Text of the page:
Sand kicked backwards while ecstasy gripped my toes and flung me forward with each step–leaving my pursuer to eat my dust. It was The Game, also known as Tag. My ten-year-old self was awkward, with extra long limbs and ill-fitting clothes. But being faster than the IT kid didn’t require cute outfits, just longer, stronger legs and a cunning mind from years of experience. And I was poised to out-smart and out-run any of the kids in that church playground with literally flying colors.
Except for maybe that boy with the blond curly hair. He was a grade behind me, which put him at a disadvantage, but he was tall for his age and determined looking–definitely a competitor. He let one of the smaller kids tag him, we locked eyes, and then it was on!
Any normal kid would have given up on me after 10 or so unsuccessful seconds, but not him. I listened to his labored breathing, just two maddening steps behind, while he chased me all over that playground. But I was just out of reach.
Right in the middle of the chase, I experienced an unfamiliar feeling–the longing to be caught by him. But I couldn’t and wouldn’t, under any circumstance, just slow down. That would compromise the validity of The Game. And I was a deep respecter of The Game. So I ran faster and hoped that he would find within himself some burst of speed.
Which he didn’t, and then after a while the rest of the kids began to clamor for him to tag someone else, even purposefully running into him, and eventually he caved. But I perceived his reluctance to admit defeat. If it had been just the two of us in that playground, he would have chased me right into the next grade.
His name was Peter.
That playground game was the first of many, many run-ins over the next decade or so. We grew up homeschooled in the same church from the end of elementary into high school, and I have more memories of Peter than anybody else in my life.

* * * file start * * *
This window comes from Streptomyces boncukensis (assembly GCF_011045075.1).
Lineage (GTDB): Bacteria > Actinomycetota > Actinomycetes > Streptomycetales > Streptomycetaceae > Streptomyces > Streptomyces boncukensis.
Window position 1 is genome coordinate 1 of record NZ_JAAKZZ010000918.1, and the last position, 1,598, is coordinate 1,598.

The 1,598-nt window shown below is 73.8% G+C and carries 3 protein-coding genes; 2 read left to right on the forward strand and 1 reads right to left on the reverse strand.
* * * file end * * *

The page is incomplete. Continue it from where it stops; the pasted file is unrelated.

Wearing a blue turtleneck to match my eyes and meeting him and his family at the zoo. Going to the library and coming out with piles of books–Peter carrying my pile and his with alacrity. Swinging higher than him and jumping off the swing to land farther than him. Outrunning him in countless games at church, and then being outrun by him as the years favored his height and averaged mine. Shooting hoops, just the two of us. Sitting next to each other in the church van and picking up on our conversation from two weeks ago. Communicating a single thought with a facial expression across a busy, crowded room. Bossing around the smaller kids. We became king and queen of the playground: Peter and me, me and Peter.
And then, I grew up. I went away to college, left town, left that church, dated other people, experienced my first and second manic episode, made student loan payments, bought a car, and landed a job in real estate.
Somehow, he stayed behind. I tried staying in touch, but he just grew more and more distant as time went on. There were rumors flying around that he still liked me, but he never admitted to it. I got away from him after all.
I’m sorry, Peter Pan, but I couldn’t stay in Neverland. I left that window open for years, but you stopped coming as I got older. And there was only so much pixie dust to carry me back to you. I kept hoping that you would show up at my door a man, ready to go on a grown-up adventure together to take on the world.
Now, I’m closing the window and latching it tight. Nobody can take from me the sweetness and innocence of a childhood spent in Neverland, but I’m too old now for games with lost boys.
I will always love you, Peter Pan, even though all the pixie dust is gone and all that’s left are stories.
Once upon a time, there was a boy and a girl, and they loved each other very much, as only two children can, in the playground known as Neverland.